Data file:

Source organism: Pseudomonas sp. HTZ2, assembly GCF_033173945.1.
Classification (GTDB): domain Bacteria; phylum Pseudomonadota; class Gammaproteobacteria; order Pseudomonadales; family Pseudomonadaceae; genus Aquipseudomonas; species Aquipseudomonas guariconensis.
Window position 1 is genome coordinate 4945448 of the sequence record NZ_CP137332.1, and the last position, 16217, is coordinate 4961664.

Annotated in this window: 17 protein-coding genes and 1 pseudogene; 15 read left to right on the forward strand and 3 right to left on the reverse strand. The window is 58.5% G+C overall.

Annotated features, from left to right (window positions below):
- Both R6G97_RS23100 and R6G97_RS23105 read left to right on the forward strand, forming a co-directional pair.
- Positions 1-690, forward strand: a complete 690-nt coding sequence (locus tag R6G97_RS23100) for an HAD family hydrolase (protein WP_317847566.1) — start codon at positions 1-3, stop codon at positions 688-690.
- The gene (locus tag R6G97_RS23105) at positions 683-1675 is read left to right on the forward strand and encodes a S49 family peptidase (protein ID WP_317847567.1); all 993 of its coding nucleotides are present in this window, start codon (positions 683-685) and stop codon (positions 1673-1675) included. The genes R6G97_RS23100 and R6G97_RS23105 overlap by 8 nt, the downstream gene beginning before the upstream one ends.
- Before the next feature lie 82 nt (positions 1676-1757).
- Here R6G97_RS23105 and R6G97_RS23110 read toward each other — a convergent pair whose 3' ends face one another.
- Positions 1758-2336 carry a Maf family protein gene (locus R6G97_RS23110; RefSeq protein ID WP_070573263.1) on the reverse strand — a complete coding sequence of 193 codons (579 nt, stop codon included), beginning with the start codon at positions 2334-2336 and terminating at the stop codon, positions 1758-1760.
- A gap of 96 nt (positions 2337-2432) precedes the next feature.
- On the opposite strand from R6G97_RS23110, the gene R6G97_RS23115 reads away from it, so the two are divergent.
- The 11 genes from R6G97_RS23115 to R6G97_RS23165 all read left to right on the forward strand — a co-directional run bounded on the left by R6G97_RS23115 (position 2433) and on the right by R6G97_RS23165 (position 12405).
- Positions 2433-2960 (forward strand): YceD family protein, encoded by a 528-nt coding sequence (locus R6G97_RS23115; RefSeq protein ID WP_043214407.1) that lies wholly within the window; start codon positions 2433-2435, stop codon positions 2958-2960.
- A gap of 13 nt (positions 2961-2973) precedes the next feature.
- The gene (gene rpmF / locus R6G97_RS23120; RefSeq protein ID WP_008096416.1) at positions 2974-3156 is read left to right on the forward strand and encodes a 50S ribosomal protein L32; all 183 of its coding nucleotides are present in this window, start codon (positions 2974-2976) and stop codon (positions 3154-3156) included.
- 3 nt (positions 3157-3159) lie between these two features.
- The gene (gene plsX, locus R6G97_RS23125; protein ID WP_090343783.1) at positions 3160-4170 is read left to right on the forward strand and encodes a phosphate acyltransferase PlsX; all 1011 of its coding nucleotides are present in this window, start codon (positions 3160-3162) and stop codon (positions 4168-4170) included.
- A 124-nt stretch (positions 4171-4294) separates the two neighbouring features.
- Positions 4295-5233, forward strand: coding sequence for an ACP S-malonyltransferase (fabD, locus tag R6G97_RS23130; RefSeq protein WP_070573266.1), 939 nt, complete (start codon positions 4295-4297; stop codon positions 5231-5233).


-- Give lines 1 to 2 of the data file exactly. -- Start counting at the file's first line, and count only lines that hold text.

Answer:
Source organism: Pseudomonas sp. HTZ2, assembly GCF_033173945.1.
Classification (GTDB): domain Bacteria; phylum Pseudomonadota; class Gammaproteobacteria; order Pseudomonadales; family Pseudomonadaceae; genus Aquipseudomonas; species Aquipseudomonas guariconensis.